The Kingdom couldn't stop the Dublin juggernaut, so what now for Éamonn Fitzmaurice's side?
Rarely do days in April carry such importance, but Dublin's victory in the league final was a stark warning for the country's premier football teams.
What began with fizz and pace ended quite flat, Aidan O'Mahony's second half sending off sucking any competitive edge from the contest. Dublin strolled to a fourth consecutive league title and Jim Gavin celebrated with the same reserved demeanour that gave the impression that this Dublin team still have more in the tank.
Éamonn Fitzmaurice, conversely, was a picture desolation. His side trailed by two points when O'Mahony was dismissed and looked as though they would still fall short. Whatever plan they had to neutralise the ultra-versatile Dubs simply wasn't enough.
"Dublin were starting to push on in the second half, they were beginning to find the space and looked as though they would begin to kick on" said former Dublin forward Tomas Quinn.
"There were a couple of match-ups in particular [that exemplified the rivalry]. You look at Dennis Bastick and Kieran Donaghy and Philly McMahon and Colm Cooper, they were all pretty consistent going at each other.
"The teams are highly competitive and it doesn't usually go over the line. I didn't see what Aidan did but the fact that he got a straight red card it must have been an incident that warranted that."
Aidan O'Mahony is dismissed during yesterday's league final for an off the ball incident. Image: ©INPHO/Ryan Byrne
Conditions differed to last September's wet All-Ireland final where both teams really struggled to find their rhythm, but it appeared that Dublin were better equipped to play in the calm conditions. Jim Gavin's side showed no fear in moving the ball quickly up the pitch, an array of forwards both on the field and on the bench capable of changing the game.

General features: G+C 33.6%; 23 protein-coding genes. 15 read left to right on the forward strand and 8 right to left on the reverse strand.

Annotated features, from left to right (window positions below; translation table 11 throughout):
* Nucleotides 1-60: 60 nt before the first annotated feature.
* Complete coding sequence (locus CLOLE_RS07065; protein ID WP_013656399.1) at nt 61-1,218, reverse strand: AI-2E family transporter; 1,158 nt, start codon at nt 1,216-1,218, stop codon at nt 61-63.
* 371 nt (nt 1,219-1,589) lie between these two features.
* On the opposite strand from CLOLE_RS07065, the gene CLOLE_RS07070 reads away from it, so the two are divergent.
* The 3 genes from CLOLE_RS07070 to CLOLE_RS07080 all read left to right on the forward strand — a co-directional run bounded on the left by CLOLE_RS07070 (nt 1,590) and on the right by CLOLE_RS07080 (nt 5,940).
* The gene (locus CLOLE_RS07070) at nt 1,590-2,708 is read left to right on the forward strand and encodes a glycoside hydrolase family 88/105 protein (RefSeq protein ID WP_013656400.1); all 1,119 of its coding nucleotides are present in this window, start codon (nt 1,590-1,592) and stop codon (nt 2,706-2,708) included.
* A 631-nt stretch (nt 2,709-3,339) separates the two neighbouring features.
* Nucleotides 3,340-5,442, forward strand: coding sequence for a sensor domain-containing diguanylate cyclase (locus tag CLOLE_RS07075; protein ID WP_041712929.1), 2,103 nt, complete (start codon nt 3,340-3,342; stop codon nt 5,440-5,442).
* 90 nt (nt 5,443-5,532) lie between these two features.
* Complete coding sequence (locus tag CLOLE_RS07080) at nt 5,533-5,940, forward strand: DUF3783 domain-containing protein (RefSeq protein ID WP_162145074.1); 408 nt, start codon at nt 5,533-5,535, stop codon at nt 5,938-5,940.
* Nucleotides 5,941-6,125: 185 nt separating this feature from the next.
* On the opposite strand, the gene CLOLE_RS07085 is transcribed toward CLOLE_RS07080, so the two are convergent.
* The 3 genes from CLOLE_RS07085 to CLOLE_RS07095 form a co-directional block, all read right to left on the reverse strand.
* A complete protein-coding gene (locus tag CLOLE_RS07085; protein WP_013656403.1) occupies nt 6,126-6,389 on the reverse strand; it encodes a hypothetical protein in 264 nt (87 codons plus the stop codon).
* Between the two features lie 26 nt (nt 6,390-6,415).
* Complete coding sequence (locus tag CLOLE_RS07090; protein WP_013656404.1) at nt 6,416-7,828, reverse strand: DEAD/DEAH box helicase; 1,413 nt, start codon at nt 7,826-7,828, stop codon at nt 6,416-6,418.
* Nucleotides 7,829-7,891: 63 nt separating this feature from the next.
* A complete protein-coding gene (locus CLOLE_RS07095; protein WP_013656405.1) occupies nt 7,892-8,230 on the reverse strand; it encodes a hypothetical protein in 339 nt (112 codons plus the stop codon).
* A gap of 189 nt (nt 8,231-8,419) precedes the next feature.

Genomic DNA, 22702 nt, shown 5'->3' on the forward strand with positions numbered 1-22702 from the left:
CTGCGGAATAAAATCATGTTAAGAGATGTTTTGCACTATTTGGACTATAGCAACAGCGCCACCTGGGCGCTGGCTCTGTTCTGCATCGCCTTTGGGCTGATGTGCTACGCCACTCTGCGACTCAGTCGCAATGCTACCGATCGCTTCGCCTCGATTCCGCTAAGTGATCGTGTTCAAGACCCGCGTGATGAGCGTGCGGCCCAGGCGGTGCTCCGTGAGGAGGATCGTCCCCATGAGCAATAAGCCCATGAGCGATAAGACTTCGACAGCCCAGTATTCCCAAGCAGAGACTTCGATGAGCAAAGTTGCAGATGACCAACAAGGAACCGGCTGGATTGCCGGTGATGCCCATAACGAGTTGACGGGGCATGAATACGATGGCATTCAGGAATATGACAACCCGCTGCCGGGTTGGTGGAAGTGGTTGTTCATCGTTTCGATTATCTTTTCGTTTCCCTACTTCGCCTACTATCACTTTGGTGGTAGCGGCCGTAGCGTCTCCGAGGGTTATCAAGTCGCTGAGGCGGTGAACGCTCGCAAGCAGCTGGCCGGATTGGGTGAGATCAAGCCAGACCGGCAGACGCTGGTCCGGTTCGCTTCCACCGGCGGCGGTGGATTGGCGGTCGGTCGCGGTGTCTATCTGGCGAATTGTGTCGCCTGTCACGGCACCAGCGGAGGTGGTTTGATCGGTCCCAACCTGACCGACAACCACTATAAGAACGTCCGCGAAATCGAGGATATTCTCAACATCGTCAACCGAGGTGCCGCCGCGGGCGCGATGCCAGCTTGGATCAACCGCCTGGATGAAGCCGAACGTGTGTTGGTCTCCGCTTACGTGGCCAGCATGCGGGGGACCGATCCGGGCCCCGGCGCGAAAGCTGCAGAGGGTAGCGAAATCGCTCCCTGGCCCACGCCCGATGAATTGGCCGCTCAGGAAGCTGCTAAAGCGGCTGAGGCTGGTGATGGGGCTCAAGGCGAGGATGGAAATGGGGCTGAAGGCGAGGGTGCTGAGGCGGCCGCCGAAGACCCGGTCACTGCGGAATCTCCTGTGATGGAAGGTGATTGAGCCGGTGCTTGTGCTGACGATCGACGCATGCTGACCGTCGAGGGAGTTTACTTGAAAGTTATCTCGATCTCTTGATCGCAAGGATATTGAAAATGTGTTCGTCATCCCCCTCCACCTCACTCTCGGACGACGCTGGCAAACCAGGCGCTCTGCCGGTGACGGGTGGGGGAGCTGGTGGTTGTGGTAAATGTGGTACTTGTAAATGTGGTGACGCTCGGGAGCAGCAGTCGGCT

Dean Rock summed up the level headedness in this Dublin side, he didn't take his chance to put Dublin further ahead from the penalty spot in the second half. But the capital remained patient and slowly broke down the Kerry defence, pulling them wide with diagonal runs to the touchline and Paul Flynn took his opportunity when it was presented to him.
Defensively, they coped with the threat of Donaghy and Cooper. Donaghy in particular, a commanding physical presence was starved of support and when he moved from midfield into a more advanced role found it very difficult to deal with a side equipped for his presence.
"Dublin are relentless. They've got so much pace coming through that middle third, it's very hard for a team to keep them out for 70 minutes.
"This is a very special group of Dublin players, four national league titles in a row. They're very aware when it comes to the opportunities that are there in front of them to be a really great team. you can see that in how they prepare and how they perform."
Paul Flynn celebrates scoring Dublin's first goal of the game which effectively killed off Kerry. Image: ©INPHO/Ryan Byrne
For Kerry, an 11 point defeat may prompt them to experiment as they did in the league campaign. After opening round defeats to Dublin and Roscommon, Fitzmaurice acknowledged the need for changed which paid dividends as they powered their way to a league final.
"There were patches where they were solid defensively and Dublin at times struggled to break through in the first half.
"If you're going to get feedback like that, you're better off getting it in April. They've a platform now heading into the summer to work on a couple of things. They've a bit of time to work on it. Last year when they faced Dublin in the All-Ireland final, they had no comeback from that.
"Realistically, they'll be in an All-Ireland quarter-final. They've a bit of time to review and see where they are come August."